Depression and Anxiety are NOT Caused by a Lack of Serotonin!

Depression and Anxiety are NOT Caused by a Lack of Serotonin!

25th August 2016

By Brett Jones

Guest writer for Wake Up World

Depression has become an illness; something that you must go to the doctor to solve. The definition of depression, according to Psychology Today “is not a passing blue mood but rather persistent feelings of sadness and worthlessness and a lack of desire to engage in formerly pleasurable activities. A complex mind/body illness, depression can be treated with drugs and/or therapy.”

Yet, as most who suffer depression know, taking antidepressants doesn’t solve the issue, it only places a blanket on the issue and numbs out our feelings.

Harvard professor Irving Kirsch writes of the “serotonin myth” in a peer reviewed paper entitled ‘Antidepressants and the Placebo Effect‘, which was based on many clinical trials. According to Kirsch, it’s not serotonin that affects depression at all:

“The serotonin theory is as close as any theory in the history of science to having been proved wrong. Instead of curing depression, popular antidepressants may induce a biological vulnerability making people more likely to become depressed in the future.”

Continue Reading – Depression and Anxiety are NOT Caused by a Lack of Serotonin!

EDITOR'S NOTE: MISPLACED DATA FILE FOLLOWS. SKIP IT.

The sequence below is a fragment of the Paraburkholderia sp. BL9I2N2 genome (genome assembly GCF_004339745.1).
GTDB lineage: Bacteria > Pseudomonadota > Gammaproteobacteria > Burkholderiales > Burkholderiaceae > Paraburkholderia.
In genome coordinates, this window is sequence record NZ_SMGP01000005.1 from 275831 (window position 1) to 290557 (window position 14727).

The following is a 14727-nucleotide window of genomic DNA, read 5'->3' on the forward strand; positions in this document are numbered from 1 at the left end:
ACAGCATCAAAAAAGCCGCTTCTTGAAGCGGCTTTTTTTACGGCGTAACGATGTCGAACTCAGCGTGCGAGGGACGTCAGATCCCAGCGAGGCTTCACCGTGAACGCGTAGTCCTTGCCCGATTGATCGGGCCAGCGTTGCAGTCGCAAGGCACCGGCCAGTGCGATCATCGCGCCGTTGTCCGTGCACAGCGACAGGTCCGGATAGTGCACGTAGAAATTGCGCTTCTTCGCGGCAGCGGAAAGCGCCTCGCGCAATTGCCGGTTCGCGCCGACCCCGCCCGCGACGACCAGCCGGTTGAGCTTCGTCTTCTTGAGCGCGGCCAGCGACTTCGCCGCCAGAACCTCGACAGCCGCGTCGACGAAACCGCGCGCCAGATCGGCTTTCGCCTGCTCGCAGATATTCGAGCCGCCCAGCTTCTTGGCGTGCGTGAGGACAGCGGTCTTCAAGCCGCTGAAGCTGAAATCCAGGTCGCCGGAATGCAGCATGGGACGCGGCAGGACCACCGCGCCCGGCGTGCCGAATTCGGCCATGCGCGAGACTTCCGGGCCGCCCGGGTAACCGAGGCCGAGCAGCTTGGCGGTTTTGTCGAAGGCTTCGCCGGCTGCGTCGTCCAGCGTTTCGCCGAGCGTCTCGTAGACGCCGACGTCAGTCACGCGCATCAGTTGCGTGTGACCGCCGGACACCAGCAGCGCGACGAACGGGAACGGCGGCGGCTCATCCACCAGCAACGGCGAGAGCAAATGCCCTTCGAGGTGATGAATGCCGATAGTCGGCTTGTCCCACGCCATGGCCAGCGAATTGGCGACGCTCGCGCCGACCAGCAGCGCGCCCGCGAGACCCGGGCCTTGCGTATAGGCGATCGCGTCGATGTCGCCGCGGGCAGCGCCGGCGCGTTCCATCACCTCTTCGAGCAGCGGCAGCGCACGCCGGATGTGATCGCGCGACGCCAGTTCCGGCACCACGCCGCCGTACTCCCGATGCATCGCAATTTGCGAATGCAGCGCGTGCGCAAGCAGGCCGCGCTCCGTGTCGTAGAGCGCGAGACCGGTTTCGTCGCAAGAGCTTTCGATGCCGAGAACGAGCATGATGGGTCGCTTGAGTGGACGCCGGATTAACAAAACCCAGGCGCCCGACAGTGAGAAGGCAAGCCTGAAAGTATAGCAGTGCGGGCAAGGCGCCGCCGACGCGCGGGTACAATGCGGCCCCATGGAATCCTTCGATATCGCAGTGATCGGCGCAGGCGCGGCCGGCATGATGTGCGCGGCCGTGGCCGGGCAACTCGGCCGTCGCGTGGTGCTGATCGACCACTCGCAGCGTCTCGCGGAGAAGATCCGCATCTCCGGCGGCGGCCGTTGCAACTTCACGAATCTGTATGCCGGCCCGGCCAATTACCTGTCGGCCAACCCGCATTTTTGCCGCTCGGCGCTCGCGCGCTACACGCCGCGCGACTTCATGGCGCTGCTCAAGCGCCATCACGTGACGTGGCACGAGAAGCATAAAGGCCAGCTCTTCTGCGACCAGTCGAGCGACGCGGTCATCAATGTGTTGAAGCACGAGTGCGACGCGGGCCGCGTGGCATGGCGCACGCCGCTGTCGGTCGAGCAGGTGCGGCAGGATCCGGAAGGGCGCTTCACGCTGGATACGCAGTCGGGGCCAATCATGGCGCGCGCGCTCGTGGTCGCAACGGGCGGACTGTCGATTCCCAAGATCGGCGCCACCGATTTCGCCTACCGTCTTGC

Scientists Discover Gut Bacteria That Eat Brain Chemicals

Scientists Discover Gut Bacteria That Eat Brain Chemicals

24th August 2016

By Carolanne Wright

Contributing writer for Wake Up World

Beneficial gut bacteria are the latest darlings of neurological health as researchers continue to uncover new and fascinating roles they play in our level of happiness, serenity and emotional well-being. Incredibly, a lack of specific types of gut bacteria (or excess of harmful microbes) are associated with autism, irritable bowel and chronic fatigue syndrome, along with a range of mood disorders — including anxiety, depression and poor response to stress. These microorganisms are so powerful that if they become imbalanced in the gut, it can mean the difference between living a joyful life or one where we can barely drag ourselves out of bed.